KANSAS CITY, Mo.—For our family, there was a Dickensian quality to the Christmas Day game of 1971. My father, holder of two Kansas City Chiefs season tickets, could have brought one of his sons to that playoff game. Instead he took his nephew, 13-year-old Timmy, who was so disabled he could have played Tiny Tim in "A Christmas Carol."
Although unable to play sports, Timmy followed them obsessively. On that Christmas, he understood that the Chiefs were two games away from their third Super Bowl appearance in six years, and that a second Lombardi trophy (they'd defeated Minnesota in Super Bowl IV) would make them a dynasty.
Yet when the Dolphins devastated Kansas City that day, winning 27-24 in double overtime in what remains the longest NFL game ever played, Timmy neither sulked nor cried. He cheered. At some point during the contest, Timmy had fallen in love with Mercury Morris, Nick Buoniconti, Jim Kiick and Co.—the Dolphins team that a year later would win the Super Bowl undefeated. Until his death at 51, an age his physicians had said Timmy would never reach, his first love was the Dolphins, the Chiefs a distant second.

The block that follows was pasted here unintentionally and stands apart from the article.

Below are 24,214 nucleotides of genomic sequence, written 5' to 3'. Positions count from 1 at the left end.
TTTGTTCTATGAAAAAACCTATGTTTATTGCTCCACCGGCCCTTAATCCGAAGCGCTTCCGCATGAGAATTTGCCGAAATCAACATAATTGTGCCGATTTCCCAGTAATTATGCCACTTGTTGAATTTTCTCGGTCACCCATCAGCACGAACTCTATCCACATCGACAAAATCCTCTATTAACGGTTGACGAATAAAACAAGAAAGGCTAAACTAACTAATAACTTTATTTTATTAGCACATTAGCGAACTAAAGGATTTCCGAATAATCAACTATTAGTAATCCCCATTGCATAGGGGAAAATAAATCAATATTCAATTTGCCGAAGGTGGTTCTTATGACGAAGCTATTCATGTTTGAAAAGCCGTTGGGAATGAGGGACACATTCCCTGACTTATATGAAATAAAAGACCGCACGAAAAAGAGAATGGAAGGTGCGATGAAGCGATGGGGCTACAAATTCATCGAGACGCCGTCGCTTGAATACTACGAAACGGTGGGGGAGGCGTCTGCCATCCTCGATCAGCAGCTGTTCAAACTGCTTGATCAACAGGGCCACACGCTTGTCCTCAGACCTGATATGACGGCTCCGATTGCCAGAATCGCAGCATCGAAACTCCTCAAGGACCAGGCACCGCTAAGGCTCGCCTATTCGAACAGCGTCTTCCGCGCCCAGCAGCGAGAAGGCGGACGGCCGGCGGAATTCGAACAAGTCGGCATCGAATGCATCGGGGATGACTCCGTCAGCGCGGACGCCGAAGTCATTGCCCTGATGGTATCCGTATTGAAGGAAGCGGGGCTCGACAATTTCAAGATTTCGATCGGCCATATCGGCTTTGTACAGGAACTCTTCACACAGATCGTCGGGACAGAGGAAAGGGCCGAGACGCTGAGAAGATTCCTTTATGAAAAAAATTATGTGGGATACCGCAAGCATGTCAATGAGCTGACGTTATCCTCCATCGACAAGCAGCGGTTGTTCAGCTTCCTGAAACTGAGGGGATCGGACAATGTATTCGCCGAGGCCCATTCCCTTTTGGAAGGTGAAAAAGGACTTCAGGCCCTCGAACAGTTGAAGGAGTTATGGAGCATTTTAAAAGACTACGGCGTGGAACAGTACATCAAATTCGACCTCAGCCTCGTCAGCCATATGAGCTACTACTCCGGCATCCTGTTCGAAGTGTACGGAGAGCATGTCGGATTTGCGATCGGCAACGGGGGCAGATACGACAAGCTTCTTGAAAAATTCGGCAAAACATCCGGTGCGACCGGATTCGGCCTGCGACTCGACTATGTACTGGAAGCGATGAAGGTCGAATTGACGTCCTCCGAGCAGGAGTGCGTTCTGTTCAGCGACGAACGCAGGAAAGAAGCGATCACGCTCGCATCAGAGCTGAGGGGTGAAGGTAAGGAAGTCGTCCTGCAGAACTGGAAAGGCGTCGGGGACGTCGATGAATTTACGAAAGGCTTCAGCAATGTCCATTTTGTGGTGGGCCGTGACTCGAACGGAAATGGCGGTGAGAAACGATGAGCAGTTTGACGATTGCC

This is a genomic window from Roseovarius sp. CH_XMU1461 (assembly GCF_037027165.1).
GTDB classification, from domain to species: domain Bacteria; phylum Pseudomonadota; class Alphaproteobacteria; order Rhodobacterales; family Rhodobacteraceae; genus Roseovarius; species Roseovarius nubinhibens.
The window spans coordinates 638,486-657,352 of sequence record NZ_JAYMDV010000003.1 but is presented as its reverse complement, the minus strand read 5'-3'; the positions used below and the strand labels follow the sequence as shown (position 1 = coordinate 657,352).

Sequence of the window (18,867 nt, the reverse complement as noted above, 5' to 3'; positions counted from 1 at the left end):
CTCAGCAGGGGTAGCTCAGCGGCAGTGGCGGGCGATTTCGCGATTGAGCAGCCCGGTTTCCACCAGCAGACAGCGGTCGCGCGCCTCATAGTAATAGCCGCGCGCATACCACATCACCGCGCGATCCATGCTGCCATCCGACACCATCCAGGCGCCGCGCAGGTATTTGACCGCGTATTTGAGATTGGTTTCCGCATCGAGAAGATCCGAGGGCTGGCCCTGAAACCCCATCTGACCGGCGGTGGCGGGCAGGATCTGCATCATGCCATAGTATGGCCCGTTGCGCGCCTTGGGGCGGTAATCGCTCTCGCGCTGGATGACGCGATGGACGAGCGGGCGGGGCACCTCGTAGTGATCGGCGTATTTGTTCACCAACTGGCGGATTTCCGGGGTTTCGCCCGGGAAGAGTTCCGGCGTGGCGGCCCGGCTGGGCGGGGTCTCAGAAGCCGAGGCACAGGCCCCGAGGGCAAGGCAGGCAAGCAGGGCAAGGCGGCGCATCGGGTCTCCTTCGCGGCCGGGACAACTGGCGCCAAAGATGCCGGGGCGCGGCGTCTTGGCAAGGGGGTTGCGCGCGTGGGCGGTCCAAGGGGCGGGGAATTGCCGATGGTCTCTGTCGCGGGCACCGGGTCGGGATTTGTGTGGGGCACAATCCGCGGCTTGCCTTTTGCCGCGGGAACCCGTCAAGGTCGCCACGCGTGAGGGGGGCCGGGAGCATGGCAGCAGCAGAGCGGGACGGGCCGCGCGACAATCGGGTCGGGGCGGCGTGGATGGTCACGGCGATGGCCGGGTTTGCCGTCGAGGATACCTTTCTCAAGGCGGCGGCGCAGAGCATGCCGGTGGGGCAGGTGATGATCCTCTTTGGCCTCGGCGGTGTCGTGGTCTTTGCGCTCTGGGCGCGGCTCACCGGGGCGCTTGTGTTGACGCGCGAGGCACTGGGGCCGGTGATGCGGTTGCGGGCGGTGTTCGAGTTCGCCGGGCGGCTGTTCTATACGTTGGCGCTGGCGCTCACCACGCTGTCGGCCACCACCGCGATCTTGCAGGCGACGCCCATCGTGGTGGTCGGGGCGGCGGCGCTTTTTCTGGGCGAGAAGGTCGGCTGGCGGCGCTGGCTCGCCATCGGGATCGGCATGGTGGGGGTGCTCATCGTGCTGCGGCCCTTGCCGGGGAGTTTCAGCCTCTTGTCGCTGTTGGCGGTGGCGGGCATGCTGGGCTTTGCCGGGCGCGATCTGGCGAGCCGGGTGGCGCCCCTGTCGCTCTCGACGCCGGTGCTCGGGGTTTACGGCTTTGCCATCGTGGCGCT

In the 45 years that my family has owned two season tickets to the Kansas City Chiefs, the argument for dropping them has never been stronger. On Sunday the team fell to 2–13. Early this month, a Chiefs linebacker murdered the mother of his three-month-old baby before killing himself. After an October game, an offensive lineman whose poor blocking all season had contributed to unsafe quarterback conditions wrongly accused "70,000" fans of applauding a quarterback injury.